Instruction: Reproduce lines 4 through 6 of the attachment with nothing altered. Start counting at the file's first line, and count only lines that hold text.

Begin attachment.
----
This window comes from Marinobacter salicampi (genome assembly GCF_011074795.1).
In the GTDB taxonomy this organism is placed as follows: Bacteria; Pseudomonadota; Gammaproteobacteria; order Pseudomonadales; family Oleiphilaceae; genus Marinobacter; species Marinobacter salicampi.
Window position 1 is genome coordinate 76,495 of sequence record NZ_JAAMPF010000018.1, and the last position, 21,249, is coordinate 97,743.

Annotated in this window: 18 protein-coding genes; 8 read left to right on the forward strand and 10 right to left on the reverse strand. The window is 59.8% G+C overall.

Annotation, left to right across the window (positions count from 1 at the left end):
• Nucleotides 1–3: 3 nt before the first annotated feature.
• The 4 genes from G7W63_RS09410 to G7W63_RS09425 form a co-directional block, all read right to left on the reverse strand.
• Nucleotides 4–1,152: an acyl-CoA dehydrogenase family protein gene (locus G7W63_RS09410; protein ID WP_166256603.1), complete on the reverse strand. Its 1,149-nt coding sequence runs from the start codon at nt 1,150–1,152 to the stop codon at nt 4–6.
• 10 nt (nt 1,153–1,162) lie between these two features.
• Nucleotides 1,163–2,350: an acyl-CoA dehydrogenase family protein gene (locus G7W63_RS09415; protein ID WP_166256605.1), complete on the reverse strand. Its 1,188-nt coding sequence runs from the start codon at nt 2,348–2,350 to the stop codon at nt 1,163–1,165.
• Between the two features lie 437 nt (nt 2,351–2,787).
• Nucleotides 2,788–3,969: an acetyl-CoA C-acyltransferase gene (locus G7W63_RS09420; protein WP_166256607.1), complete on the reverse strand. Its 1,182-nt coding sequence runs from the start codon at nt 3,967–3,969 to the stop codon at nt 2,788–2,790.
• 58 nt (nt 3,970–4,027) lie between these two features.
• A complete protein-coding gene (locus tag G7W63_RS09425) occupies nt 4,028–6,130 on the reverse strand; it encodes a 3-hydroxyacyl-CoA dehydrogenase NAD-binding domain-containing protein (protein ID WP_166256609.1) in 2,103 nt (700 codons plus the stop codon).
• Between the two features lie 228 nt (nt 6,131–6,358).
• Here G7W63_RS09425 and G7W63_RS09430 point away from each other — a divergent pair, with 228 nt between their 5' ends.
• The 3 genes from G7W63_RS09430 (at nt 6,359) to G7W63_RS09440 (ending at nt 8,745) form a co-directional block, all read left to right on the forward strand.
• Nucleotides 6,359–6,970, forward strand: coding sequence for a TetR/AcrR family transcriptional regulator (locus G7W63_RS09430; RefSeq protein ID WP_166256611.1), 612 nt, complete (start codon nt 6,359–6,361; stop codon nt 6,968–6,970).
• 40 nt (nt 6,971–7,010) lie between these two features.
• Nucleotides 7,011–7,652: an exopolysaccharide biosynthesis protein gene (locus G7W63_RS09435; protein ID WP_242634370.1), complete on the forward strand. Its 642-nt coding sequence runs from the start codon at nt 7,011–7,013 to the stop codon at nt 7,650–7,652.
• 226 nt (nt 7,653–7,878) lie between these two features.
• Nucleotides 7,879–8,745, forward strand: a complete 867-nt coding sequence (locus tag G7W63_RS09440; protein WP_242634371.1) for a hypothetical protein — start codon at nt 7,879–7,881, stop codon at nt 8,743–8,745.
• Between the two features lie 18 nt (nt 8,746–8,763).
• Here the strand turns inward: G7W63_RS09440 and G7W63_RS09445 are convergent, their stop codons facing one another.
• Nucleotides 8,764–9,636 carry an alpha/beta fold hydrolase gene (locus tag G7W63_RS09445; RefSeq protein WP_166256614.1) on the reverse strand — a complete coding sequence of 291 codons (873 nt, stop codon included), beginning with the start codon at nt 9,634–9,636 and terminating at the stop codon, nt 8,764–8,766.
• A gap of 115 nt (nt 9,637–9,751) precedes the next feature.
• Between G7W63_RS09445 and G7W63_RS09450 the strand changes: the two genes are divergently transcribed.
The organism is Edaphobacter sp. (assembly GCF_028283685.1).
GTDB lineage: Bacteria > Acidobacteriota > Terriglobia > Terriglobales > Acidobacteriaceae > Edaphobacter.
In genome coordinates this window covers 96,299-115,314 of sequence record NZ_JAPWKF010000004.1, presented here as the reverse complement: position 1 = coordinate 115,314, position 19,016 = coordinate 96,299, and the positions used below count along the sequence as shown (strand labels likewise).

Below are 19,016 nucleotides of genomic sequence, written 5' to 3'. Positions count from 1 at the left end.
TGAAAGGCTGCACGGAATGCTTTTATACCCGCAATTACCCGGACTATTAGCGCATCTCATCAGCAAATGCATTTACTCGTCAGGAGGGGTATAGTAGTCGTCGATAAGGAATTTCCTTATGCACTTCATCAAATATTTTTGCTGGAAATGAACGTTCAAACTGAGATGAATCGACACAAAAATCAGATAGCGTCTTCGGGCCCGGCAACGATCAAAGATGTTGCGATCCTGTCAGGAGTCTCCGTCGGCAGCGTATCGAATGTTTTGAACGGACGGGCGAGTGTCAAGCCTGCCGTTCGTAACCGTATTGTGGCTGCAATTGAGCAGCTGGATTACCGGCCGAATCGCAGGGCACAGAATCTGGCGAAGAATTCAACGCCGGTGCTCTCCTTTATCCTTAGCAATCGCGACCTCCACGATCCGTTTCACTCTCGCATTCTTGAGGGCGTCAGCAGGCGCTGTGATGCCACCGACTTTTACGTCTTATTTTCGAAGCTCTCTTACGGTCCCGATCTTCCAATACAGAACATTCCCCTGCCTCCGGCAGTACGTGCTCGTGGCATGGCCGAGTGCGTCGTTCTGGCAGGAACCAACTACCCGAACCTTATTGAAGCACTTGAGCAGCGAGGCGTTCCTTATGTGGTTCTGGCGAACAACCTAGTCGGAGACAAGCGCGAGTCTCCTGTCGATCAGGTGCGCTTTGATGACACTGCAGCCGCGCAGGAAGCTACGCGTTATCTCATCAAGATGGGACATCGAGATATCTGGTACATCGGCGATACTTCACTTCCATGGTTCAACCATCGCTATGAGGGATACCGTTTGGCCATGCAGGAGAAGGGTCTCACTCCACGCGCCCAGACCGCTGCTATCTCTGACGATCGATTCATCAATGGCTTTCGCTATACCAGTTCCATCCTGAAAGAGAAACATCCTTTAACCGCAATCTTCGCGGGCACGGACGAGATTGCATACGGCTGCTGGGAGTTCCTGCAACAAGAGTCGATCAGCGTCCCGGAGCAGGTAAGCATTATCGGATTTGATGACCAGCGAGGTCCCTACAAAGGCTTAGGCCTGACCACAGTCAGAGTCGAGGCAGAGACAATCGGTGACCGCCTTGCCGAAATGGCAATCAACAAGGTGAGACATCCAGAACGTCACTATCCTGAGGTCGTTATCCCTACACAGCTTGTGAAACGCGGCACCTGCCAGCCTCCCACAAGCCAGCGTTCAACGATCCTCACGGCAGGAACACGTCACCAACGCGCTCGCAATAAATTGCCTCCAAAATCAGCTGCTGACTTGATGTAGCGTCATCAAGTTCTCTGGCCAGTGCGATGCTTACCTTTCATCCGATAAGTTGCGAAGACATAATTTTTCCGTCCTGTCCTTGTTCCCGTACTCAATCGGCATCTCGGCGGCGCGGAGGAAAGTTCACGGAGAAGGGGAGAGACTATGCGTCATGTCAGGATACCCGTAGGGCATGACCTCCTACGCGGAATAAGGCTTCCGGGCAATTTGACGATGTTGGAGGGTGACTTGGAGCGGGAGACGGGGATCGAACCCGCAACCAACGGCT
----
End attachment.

Annotated in this window: 18 protein-coding genes; 8 read left to right on the forward strand and 10 right to left on the reverse strand. The window is 59.8% G+C overall.

Annotation, left to right across the window (positions count from 1 at the left end):
• Nucleotides 1–3: 3 nt before the first annotated feature.